For example, if you go to the nightclub, SWERY65, you'll find the side quest to play darts. It's a really good darts game and a lot of fun. But you could complete the whole game without ever even entering the nightclub. Also, most characters have multiple side quests, and often you are awarded some decent upgrades by completing them. For example, if you complete George's sidequests early on, you get a police radio that allows you to warp instantly to any location you previously visited. Also If you meet the guy behind the counter at the milk bar, he'll give you a side quest that can earn you an infinite machine gun. These 2 items together allow you to skip the long driving sequences and play through the shooting sections a lot more quickly. Buy you could probably play through the entire game not realising that the game even has side quests. I think it's reasons like that the some reviews say 3/10, others mark it up to 10/10. You really need to be told this is a great game, because that first evening's play gives no indication of how wonderful it is going to become.
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#5 charlesr

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Posted 05 March 2012 - 04:03 PM

Agreed - it's a great game. Although skipping the long driving sequences should be avoided because the chat in the car is special.
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#6 Mr. Domino

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Posted 25 March 2012 - 01:16 PM

Agreed - it's a great game. Although skipping the long driving sequences should be avoided because the chat in the car is special.


Yeah, but York had a limited number of conversations. I did my first playthrough without the radio, which I didn't even know existed until looking at a FAQ after beating the game. Having recently gone back to grab the trading card achievement, I know I'll make it a point to get the radio on my next playthrough. Commuting wouldn't be so bad if the car didn't burn through gas so ridiculously quick.
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#7 Lorfarius

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Posted 21 April 2012 - 09:44 PM

Jeez what were they thinking with the opening section? It looks ugly as sin and adds zero to the experience. I barely made it 10 minutes in before I started thinking I should just cut and run. Just glad I knew it was going to be different otherwise I'd have missed out.
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#8 Soulstar

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Posted 22 April 2012 - 06:39 PM

I was looking at this today on e-bay although the Jap version instead which is known as Red Seeds. I think you need to get that version for the PS3 as DP isn't actually on it, however I also learned that there's a new one either out or about to come out or something which adds some updates to the original including PS3 Move features. I'd read about the wildly varying scores that this title was critically recieved from very low to very high. It had gotten me intreagued and as I still frequently play the PS2, I may be alright as far as the graphics go, so might just pick it up sometime.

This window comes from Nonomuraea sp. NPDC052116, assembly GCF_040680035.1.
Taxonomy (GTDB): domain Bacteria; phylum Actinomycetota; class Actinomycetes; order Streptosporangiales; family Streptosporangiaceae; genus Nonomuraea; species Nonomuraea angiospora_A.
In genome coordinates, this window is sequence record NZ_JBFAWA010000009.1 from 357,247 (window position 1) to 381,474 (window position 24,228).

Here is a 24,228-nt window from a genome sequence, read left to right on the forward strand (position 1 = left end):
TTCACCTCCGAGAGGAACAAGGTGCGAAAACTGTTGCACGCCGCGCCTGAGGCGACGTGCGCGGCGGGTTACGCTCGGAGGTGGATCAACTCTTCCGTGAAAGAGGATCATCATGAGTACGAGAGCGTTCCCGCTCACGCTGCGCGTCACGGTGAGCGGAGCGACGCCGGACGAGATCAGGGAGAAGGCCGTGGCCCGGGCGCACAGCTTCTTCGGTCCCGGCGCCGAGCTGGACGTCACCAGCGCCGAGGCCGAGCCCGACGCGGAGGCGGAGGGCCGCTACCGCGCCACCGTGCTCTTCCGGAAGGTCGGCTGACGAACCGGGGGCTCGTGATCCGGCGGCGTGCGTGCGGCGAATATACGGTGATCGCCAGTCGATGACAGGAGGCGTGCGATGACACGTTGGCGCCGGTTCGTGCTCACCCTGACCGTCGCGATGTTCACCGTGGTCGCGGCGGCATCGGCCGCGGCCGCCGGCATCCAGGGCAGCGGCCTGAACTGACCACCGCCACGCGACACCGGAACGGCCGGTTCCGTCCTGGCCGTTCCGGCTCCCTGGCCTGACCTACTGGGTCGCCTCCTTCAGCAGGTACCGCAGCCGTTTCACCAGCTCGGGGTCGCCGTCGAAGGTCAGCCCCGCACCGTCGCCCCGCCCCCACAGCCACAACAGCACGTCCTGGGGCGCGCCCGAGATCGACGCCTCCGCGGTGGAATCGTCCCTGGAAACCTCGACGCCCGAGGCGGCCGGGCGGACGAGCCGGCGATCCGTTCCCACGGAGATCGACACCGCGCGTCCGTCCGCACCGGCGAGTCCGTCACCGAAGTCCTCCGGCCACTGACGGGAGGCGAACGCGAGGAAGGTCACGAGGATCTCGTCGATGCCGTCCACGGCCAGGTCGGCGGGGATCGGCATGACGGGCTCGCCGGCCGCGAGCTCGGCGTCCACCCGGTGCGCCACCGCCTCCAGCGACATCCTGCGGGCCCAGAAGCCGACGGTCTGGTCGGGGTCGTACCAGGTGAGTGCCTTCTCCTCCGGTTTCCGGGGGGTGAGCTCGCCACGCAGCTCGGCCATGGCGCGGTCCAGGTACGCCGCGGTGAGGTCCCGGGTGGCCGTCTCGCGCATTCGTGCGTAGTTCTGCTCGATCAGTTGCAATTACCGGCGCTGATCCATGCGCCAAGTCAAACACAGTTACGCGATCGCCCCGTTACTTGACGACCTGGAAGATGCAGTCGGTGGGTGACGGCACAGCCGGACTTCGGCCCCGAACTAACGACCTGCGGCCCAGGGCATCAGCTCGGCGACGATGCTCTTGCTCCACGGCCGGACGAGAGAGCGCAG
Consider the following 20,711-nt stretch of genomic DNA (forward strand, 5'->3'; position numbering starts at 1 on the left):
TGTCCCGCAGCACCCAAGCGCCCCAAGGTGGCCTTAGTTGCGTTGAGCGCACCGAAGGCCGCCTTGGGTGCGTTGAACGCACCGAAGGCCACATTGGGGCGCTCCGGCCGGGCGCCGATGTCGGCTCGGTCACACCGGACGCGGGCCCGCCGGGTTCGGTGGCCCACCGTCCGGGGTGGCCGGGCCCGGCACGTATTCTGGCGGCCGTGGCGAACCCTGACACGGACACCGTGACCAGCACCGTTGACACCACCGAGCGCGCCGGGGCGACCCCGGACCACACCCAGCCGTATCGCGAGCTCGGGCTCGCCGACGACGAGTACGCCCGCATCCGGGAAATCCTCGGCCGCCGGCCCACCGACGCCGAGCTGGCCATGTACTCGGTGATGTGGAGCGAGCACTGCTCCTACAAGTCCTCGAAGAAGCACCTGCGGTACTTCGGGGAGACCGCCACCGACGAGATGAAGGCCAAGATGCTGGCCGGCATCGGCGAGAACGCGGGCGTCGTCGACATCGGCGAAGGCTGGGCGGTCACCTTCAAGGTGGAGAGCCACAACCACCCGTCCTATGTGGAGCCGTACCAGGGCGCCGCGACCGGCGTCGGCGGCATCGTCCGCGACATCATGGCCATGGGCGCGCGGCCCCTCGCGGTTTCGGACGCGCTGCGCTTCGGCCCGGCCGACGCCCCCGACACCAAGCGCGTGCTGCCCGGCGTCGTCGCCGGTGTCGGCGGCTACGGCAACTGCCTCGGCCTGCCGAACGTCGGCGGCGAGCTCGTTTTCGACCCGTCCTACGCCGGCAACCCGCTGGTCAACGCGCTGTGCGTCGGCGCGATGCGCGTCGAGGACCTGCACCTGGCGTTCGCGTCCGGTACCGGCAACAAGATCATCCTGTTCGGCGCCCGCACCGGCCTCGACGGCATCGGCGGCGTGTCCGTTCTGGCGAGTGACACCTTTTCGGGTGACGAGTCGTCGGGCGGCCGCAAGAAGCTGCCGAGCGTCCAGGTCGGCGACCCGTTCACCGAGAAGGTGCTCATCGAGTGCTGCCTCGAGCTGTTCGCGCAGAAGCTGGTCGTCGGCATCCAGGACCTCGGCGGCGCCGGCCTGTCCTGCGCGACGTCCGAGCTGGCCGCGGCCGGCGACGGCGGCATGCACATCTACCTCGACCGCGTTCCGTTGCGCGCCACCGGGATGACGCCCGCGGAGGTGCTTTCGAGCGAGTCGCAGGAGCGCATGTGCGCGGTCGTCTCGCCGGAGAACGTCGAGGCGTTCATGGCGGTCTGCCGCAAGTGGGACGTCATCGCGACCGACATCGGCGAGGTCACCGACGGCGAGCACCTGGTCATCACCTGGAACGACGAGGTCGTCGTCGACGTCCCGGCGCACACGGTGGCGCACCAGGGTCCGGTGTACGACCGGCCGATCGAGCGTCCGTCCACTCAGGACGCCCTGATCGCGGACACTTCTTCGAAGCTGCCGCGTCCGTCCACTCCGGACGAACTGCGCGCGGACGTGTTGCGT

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#9 Raoull duke

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Posted 14 July 2012 - 12:00 PM

I wanted to like this game, I really did. But it rubbed shit into my eyes at every turn, worst gameplay ever. I got about half way through it, before realizing life was too short. I'm never gonna play a game that is no fun to play ever again.
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#10 Soulstar

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Posted 30 July 2012 - 08:00 PM

Surely it can't be as bad as Alone in the Dark Inferno, please tell me it's better than that shit.
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#11 Mentazm

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Posted 09 August 2012 - 01:25 PM

I'm hoping to see it for a tenner somewhere at some point. Had it from lovefilm and played the first few chapters. My feelings ran from hatred to pure bliss.
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#12 Soulstar

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Posted 20 August 2012 - 11:52 AM

Stragely enough I got this same feel that i'd expect to get from this game after seeing the disaster tile SOS on the PS2 recently. It looked absolutely shite in some ways, but while I was working as a catering assistant moving a trolly around posh folk and getting told off for being slow, it felt like "shit its gonna kick off soon, there's leaks and shit everywhere and no one has noticed" and reminded me of the Final Destination films. I didn't watch much else and instantly wanted the game and still do. I'm assuming that this game has that same sort of intreague about it.
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#13 dumpster

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Posted 10 December 2012 - 01:43 PM

Rewritten it and corrected a load of spelling and grammar issues. Played through it a second time recently and it's still as good as ever. Got more out of it having played it through before, managed to speed through the stuff I didn't like and linger longer in the good stuff.